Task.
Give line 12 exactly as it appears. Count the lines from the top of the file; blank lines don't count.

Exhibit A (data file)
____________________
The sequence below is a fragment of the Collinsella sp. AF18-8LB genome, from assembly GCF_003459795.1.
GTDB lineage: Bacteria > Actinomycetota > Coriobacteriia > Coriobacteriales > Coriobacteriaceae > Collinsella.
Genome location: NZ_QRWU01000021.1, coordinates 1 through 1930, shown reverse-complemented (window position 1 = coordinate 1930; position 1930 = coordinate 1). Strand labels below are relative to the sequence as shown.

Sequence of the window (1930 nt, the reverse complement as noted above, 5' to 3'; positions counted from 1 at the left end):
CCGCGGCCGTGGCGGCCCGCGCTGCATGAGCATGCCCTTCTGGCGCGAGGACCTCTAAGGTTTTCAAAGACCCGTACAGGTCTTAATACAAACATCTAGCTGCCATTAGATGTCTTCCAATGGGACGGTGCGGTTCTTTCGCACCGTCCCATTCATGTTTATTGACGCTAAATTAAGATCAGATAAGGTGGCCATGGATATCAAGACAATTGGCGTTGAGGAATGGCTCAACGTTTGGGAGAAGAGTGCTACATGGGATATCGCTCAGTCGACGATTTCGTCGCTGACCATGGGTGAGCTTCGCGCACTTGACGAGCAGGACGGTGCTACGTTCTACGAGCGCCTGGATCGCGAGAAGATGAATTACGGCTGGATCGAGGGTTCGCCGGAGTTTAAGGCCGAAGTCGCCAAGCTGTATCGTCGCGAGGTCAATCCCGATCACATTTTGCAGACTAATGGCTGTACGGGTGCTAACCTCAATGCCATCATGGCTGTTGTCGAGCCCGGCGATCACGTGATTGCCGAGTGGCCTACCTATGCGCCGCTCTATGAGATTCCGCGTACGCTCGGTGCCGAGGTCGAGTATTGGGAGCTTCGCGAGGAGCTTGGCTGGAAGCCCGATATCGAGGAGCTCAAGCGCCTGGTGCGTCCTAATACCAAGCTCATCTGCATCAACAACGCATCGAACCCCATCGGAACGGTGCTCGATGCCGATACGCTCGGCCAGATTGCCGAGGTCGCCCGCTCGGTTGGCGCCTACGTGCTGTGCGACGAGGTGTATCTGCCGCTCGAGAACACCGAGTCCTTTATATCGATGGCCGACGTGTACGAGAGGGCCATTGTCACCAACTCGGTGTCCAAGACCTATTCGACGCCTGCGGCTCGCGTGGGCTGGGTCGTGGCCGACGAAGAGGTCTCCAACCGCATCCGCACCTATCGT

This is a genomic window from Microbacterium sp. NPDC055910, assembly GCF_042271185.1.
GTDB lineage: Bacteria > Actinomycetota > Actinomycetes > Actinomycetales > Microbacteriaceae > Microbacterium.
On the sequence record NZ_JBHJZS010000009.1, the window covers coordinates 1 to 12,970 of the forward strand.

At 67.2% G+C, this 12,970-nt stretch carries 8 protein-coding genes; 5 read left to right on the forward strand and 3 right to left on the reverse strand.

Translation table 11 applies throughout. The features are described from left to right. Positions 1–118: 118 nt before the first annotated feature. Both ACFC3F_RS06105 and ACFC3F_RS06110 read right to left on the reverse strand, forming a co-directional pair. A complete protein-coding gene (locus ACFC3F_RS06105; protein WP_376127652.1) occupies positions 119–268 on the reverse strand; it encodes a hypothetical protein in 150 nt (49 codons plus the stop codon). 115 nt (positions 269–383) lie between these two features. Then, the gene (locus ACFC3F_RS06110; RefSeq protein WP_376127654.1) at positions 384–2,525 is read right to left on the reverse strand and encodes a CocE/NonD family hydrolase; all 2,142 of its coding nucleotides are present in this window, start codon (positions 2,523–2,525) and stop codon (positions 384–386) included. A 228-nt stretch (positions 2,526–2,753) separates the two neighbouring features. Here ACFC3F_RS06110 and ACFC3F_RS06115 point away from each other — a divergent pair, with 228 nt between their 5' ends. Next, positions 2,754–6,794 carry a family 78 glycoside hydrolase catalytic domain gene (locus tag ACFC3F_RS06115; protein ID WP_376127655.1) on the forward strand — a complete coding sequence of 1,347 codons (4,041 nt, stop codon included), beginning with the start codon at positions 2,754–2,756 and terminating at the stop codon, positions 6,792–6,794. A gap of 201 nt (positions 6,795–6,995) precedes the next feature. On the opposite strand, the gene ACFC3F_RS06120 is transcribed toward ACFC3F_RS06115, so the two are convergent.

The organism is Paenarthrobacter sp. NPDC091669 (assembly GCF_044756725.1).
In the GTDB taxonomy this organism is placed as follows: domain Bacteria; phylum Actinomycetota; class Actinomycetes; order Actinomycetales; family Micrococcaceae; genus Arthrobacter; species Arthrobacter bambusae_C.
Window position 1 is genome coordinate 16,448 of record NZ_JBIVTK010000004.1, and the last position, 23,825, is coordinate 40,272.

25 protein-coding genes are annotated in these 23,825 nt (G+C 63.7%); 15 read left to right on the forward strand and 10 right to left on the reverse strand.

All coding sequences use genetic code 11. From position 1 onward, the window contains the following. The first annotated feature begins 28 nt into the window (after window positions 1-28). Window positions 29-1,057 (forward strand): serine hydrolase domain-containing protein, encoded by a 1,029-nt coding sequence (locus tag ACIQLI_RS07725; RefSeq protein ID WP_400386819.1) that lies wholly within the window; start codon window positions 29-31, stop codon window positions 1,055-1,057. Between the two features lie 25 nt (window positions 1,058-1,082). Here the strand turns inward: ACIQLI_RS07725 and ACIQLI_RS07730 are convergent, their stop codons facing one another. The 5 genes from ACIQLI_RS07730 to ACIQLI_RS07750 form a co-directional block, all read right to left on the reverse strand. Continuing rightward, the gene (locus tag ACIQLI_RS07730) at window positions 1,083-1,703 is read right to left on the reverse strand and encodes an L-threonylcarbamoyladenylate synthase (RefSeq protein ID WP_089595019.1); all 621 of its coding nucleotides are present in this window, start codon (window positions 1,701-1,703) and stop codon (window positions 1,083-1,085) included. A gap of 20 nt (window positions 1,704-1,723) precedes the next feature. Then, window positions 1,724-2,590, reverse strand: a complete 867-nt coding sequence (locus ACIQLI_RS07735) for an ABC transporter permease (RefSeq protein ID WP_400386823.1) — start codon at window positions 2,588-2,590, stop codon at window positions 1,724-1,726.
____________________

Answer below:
In the GTDB taxonomy this organism is placed as follows: domain Bacteria; phylum Actinomycetota; class Actinomycetes; order Actinomycetales; family Micrococcaceae; genus Arthrobacter; species Arthrobacter bambusae_C.